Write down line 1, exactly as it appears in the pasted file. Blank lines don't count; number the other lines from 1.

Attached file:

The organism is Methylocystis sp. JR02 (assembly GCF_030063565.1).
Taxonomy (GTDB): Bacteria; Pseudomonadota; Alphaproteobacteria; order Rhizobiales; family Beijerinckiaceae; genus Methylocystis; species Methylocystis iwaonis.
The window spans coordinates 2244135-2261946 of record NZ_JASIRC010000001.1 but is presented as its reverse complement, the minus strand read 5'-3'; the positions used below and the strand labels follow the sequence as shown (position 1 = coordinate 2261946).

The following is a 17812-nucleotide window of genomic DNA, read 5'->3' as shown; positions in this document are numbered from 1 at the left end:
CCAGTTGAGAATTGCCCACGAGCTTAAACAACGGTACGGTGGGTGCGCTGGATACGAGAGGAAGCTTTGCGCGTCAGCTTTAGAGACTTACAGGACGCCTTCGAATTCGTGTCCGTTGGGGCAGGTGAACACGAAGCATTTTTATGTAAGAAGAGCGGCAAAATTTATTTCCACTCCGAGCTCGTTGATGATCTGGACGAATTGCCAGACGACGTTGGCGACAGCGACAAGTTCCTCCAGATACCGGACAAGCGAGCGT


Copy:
The organism is Methylocystis sp. JR02 (assembly GCF_030063565.1).